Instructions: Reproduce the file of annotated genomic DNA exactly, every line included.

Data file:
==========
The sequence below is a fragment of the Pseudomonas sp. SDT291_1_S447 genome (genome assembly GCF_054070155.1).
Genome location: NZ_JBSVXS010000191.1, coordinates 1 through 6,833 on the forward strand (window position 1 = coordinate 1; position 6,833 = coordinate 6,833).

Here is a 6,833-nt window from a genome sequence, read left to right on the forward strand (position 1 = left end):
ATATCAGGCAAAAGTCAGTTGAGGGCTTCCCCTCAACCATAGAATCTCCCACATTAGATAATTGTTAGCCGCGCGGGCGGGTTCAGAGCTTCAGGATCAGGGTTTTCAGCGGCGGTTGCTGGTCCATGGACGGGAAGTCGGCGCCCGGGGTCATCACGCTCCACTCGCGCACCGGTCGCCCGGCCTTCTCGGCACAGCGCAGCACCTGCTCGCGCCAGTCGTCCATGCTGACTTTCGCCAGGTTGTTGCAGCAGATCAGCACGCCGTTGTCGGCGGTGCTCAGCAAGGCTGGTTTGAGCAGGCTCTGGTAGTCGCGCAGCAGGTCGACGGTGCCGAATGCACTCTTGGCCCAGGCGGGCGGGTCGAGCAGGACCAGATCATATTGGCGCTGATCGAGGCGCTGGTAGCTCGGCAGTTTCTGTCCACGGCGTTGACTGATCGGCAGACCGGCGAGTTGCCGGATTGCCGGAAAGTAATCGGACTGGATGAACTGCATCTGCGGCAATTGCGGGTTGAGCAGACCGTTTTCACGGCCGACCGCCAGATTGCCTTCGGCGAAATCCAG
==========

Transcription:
The sequence below is a fragment of the Pseudomonas sp. SDT291_1_S447 genome (genome assembly GCF_054070155.1).
Genome location: NZ_JBSVXS010000191.1, coordinates 1 through 6,833 on the forward strand (window position 1 = coordinate 1; position 6,833 = coordinate 6,833).

Here is a 6,833-nt window from a genome sequence, read left to right on the forward strand (position 1 = left end):
ATATCAGGCAAAAGTCAGTTGAGGGCTTCCCCTCAACCATAGAATCTCCCACATTAGATAATTGTTAGCCGCGCGGGCGGGTTCAGAGCTTCAGGATCAGGGTTTTCAGCGGCGGTTGCTGGTCCATGGACGGGAAGTCGGCGCCCGGGGTCATCACGCTCCACTCGCGCACCGGTCGCCCGGCCTTCTCGGCACAGCGCAGCACCTGCTCGCGCCAGTCGTCCATGCTGACTTTCGCCAGGTTGTTGCAGCAGATCAGCACGCCGTTGTCGGCGGTGCTCAGCAAGGCTGGTTTGAGCAGGCTCTGGTAGTCGCGCAGCAGGTCGACGGTGCCGAATGCACTCTTGGCCCAGGCGGGCGGGTCGAGCAGGACCAGATCATATTGGCGCTGATCGAGGCGCTGGTAGCTCGGCAGTTTCTGTCCACGGCGTTGACTGATCGGCAGACCGGCGAGTTGCCGGATTGCCGGAAAGTAATCGGACTGGATGAACTGCATCTGCGGCAATTGCGGGTTGAGCAGACCGTTTTCACGGCCGACCGCCAGATTGCCTTCGGCGAAATCCAG